Any “terrorism suspect” (can you be a suspect if you haven’t been charged with a crime?) can be tried. Anyone can be tried for anything. At this writing, a Somali child is sitting in a prison in New York, charged with piracy in the Indian Ocean, where the U.S. has no jurisdiction. Anyone can be tried.
What they mean, of course, is that the hundreds of men and boys languishing at Guantánamo and the thousands of “detainees” the Obama Administration anticipates kidnapping in the future cannot be convicted. As in the old Soviet Union, putting enemies of the state on trial isn’t enough. The game has to be fixed. Conviction has to be a foregone conclusion.
Why is it, exactly, that some prisoners “cannot be tried”?
The Old Grey Lady explains why Obama wants this “entirely new chapter in American law” in a boring little sentence buried a couple past the jump and a couple of hundred words down page A16: “Yet another question is what to do with the most problematic group of Guantánamo detainees: those who pose a national security threat but cannot be prosecuted, either for lack of evidence or because evidence is tainted.”
In democracies with functioning legal systems, it is assumed that people against whom there is a “lack of evidence” are innocent. They walk free. In countries where the rule of law prevails, in places blessedly free of fearful leaders whose only concern is staying in power, “tainted evidence” is no evidence at all. If you can’t prove that a defendant committed a crime—an actual crime, not a thoughtcrime—in a fair trial, you release him and apologize to the judge and jury for wasting their time.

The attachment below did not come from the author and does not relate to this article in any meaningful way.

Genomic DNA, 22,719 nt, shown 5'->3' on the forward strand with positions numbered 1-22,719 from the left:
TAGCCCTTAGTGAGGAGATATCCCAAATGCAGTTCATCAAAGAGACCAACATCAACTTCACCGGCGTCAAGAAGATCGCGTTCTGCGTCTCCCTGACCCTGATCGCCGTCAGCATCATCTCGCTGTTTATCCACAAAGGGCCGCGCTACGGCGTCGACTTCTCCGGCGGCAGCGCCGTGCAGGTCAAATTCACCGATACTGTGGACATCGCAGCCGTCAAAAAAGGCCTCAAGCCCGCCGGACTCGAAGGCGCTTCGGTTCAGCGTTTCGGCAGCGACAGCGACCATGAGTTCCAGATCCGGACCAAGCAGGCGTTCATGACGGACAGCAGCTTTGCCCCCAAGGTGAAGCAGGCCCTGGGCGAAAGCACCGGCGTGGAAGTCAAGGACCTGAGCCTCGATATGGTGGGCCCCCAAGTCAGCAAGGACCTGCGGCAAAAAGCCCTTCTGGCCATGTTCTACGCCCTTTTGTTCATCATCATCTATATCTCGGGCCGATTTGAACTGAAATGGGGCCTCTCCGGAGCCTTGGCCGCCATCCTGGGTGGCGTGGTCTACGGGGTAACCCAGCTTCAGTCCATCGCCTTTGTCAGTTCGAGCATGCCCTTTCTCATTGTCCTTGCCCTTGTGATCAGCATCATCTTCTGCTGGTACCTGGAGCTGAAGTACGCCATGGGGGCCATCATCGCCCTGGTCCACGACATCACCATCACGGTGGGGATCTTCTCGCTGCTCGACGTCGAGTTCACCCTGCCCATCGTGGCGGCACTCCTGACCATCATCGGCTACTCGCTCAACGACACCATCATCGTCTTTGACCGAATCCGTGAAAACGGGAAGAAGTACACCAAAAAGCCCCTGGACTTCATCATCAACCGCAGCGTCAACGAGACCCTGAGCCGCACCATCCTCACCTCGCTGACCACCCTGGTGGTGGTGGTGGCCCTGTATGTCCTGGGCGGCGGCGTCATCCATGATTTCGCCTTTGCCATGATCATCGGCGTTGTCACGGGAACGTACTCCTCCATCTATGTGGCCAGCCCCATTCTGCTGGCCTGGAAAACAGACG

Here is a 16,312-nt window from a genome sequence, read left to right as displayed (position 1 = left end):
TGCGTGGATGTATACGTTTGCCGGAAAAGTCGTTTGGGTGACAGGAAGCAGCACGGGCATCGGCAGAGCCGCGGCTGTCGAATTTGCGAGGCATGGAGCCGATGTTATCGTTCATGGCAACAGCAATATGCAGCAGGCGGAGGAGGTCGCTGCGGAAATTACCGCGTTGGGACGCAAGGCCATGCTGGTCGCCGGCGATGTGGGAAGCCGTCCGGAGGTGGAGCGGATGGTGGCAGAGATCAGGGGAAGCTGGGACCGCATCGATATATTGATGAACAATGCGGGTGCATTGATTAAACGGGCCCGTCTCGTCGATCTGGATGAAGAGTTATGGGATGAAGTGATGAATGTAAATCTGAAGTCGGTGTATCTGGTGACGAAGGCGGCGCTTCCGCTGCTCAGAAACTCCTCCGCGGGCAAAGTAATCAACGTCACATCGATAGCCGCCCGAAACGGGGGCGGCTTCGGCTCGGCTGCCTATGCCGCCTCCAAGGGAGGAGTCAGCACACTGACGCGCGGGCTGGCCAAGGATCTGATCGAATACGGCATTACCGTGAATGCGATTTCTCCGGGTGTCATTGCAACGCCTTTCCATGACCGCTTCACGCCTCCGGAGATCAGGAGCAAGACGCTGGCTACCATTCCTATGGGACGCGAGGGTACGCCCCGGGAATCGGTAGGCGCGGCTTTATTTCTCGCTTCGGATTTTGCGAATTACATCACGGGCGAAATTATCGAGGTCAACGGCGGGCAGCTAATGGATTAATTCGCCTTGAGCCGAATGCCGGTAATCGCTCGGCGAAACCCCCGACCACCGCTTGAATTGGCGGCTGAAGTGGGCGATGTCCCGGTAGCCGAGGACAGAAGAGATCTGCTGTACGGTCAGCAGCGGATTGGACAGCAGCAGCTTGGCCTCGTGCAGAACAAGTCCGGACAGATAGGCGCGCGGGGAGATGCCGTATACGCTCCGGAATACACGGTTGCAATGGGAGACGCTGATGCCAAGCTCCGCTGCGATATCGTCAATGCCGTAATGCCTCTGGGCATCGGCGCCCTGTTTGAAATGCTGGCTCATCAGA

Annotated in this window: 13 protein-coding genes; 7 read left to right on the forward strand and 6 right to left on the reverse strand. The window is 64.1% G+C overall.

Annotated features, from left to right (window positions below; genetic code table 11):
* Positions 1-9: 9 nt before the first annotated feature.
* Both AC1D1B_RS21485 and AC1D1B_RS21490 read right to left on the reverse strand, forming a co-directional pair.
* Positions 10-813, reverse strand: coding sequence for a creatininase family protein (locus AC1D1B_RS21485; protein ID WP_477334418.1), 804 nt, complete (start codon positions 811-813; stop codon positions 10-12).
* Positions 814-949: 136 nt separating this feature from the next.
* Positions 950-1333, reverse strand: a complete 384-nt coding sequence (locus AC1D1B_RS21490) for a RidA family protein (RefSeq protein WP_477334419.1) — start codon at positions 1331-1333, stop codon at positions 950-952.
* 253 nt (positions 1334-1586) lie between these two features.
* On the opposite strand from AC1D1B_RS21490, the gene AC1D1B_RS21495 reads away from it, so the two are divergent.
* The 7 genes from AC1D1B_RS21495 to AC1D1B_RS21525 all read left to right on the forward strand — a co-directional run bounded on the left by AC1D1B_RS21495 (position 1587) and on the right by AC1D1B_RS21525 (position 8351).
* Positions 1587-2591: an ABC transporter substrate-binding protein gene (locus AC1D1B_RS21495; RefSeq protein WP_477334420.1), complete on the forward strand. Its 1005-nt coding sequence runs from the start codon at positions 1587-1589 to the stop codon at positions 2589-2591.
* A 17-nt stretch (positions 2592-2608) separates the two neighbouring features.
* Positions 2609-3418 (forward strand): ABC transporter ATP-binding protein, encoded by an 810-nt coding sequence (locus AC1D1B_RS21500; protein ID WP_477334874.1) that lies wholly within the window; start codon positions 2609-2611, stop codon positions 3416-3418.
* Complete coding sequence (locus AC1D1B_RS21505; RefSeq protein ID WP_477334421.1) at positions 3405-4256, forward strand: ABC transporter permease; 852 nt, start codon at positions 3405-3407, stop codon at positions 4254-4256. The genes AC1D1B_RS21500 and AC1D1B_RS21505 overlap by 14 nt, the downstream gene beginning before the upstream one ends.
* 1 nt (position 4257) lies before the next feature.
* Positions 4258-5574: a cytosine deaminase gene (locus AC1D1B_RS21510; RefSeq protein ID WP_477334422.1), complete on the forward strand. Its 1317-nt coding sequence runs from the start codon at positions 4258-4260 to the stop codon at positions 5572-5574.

It is amazing and incredible, after eight years of Bush’s lawless behavior, to have to still have to explain these things. For that reason alone, Obama should resign.
(Ted Rall, President of the Association of American Editorial Cartoonists, is author of the books “To Afghanistan and Back” and “Silk Road to Ruin: Is Central Asia the New Middle East?”)
COPYRIGHT 2009 TED RALL
May 26, 2009 by Neil Kleid
Just chiming in to remind you that the month of May is almost over and with retailers finalizing their orders, it’s time to get in your preorder for THE BIG KAHN, my new graphic novel for NBM Publishing using Diamond Order Code MAY090988
Rabbi David Kahn has lived a forty-year lie: he is not, nor has he ever been, Jewish. When at his funeral, the “rabbi’s” grifter brother reveals the truth, it forces the Kahn family to struggle with grief and betrayal as their congregation examines their every move and they question their very faith. Rabbi Avi Kahn, the heir apparent whose future is on the line, spirals into a tryst with his rebellious sister Lea’s non-Jewish roommate. Lea rethinks the religion she’s run from, religion strong enough to alter her father’s life, while Eli — the youngest Kahn — inherits his father’s long-forgotten legacy. Somehow, with the help of the uncle he never knew and his slowly re-awakening sister, Eli attempts to return faith and order to his family, community while reinstating his father’s good name. This July explore a family secret so well-hidden, even the family didn’t know about it until it was too late.